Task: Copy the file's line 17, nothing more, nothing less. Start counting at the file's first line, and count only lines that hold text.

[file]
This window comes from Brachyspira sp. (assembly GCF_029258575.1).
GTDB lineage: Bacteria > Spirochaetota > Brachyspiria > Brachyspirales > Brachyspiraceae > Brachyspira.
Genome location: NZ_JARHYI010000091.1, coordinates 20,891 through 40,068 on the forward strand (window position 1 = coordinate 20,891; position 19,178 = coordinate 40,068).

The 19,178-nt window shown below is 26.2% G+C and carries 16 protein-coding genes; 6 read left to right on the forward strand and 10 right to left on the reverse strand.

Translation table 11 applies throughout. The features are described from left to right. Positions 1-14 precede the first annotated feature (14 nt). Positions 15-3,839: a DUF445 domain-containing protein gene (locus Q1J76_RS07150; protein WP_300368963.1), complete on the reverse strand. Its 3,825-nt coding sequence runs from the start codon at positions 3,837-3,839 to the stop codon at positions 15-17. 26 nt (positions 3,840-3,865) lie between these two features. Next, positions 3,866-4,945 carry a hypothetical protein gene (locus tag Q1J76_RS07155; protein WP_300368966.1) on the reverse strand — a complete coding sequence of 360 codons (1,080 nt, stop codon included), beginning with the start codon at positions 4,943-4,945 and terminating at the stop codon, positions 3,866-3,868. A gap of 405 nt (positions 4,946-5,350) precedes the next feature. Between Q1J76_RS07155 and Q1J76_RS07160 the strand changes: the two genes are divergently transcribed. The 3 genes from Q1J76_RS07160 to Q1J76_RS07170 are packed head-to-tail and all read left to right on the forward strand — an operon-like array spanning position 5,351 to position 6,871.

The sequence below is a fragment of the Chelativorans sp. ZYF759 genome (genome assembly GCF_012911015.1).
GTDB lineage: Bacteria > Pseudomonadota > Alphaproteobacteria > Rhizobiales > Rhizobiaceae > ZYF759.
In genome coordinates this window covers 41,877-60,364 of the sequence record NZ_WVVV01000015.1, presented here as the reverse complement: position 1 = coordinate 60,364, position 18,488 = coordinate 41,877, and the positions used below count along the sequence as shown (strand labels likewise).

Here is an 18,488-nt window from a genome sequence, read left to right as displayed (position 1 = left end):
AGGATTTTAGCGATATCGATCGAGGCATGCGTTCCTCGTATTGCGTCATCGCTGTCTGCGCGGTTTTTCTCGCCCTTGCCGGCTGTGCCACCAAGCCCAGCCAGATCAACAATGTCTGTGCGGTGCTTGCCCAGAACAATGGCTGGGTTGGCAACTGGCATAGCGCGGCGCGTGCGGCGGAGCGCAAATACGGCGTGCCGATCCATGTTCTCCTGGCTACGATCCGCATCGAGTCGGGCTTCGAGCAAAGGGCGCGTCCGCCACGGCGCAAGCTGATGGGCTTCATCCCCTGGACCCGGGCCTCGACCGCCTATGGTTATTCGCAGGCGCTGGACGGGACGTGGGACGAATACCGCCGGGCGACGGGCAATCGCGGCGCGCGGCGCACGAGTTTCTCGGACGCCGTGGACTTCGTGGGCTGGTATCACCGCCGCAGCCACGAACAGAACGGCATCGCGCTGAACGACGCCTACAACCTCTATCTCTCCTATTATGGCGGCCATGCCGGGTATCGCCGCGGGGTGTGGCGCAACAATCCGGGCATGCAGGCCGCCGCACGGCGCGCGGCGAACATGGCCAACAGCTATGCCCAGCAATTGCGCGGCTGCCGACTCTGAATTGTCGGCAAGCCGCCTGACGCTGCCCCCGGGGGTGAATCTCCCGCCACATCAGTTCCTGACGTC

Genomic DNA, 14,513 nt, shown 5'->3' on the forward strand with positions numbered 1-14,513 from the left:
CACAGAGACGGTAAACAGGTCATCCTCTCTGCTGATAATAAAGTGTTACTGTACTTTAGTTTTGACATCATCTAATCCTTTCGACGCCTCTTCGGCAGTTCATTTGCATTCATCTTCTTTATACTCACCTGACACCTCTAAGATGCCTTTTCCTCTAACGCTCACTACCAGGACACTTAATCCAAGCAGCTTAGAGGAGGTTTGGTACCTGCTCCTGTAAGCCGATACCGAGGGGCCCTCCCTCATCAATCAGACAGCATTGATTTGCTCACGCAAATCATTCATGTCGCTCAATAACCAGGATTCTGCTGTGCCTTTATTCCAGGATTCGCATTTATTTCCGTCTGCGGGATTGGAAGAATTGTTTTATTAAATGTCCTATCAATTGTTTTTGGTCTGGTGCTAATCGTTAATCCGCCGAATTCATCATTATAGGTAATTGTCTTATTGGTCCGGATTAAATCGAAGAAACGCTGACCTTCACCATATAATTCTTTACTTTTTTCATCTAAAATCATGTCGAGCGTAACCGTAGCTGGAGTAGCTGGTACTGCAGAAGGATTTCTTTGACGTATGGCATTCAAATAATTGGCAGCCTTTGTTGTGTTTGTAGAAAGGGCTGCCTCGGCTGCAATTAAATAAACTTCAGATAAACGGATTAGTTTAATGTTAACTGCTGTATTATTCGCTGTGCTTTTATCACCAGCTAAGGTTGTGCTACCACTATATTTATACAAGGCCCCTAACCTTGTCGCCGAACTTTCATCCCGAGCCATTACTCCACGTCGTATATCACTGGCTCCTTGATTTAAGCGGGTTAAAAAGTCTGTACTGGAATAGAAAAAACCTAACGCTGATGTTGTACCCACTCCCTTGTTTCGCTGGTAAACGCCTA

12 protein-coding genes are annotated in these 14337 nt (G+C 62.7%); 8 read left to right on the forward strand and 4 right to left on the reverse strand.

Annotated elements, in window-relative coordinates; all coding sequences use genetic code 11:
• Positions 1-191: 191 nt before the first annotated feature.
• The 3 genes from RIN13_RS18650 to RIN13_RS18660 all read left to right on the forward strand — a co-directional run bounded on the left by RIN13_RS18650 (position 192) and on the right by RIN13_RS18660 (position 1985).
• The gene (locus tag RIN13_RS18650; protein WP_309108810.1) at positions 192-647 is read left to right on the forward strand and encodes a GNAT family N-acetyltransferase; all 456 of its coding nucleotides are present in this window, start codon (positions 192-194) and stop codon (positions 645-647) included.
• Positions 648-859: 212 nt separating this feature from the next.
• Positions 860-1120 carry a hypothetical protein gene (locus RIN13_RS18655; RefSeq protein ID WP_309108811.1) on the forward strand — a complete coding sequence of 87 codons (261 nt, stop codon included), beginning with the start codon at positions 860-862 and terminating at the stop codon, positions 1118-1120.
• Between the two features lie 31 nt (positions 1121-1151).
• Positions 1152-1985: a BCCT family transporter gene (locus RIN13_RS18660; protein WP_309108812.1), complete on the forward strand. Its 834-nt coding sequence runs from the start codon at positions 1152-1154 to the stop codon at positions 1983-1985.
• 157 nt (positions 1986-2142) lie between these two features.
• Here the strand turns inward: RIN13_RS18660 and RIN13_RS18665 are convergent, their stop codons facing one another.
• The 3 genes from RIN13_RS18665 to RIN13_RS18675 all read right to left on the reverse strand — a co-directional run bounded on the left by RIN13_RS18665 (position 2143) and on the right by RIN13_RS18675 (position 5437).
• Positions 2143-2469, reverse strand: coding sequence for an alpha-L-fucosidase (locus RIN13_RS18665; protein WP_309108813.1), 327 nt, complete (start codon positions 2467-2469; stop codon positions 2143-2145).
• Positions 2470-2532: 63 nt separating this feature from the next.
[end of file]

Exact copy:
• The gene (locus tag RIN13_RS18650; protein WP_309108810.1) at positions 192-647 is read left to right on the forward strand and encodes a GNAT family N-acetyltransferase; all 456 of its coding nucleotides are present in this window, start codon (positions 192-194) and stop codon (positions 645-647) included.